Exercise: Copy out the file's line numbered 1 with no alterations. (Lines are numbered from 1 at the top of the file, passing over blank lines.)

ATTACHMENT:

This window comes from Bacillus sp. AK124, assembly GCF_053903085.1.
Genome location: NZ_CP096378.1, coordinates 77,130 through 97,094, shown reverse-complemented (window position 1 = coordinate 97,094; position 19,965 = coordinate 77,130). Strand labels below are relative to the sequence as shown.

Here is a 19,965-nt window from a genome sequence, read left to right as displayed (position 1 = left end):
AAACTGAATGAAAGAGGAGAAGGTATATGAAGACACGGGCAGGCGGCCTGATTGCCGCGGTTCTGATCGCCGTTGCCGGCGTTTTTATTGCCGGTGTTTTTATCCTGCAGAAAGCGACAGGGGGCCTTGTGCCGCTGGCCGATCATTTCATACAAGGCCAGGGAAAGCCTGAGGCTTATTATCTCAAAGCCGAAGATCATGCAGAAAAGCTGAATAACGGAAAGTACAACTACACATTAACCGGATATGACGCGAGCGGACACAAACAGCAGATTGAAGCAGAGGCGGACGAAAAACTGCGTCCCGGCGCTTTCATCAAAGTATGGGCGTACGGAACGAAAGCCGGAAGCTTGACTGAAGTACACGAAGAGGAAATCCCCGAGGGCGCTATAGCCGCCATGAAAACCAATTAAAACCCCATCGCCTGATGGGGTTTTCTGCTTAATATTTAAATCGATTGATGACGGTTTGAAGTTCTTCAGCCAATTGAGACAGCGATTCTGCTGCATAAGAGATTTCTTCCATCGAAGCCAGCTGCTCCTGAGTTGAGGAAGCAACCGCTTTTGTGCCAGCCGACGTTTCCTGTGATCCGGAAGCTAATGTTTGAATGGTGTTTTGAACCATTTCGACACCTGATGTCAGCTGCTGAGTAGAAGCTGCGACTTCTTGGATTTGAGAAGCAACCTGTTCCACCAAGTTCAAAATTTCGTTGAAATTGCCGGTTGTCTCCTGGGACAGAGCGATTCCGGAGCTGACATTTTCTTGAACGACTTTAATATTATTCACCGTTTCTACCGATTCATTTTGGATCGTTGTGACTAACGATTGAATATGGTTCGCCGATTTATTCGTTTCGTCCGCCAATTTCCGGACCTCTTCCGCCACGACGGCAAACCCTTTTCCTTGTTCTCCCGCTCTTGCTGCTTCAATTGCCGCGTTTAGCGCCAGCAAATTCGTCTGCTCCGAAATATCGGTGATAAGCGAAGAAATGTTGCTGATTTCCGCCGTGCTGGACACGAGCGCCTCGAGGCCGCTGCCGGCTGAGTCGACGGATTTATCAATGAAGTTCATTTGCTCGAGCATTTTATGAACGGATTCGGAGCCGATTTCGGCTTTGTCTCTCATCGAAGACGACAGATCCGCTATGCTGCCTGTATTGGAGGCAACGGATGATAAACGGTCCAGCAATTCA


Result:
This window comes from Bacillus sp. AK124, assembly GCF_053903085.1.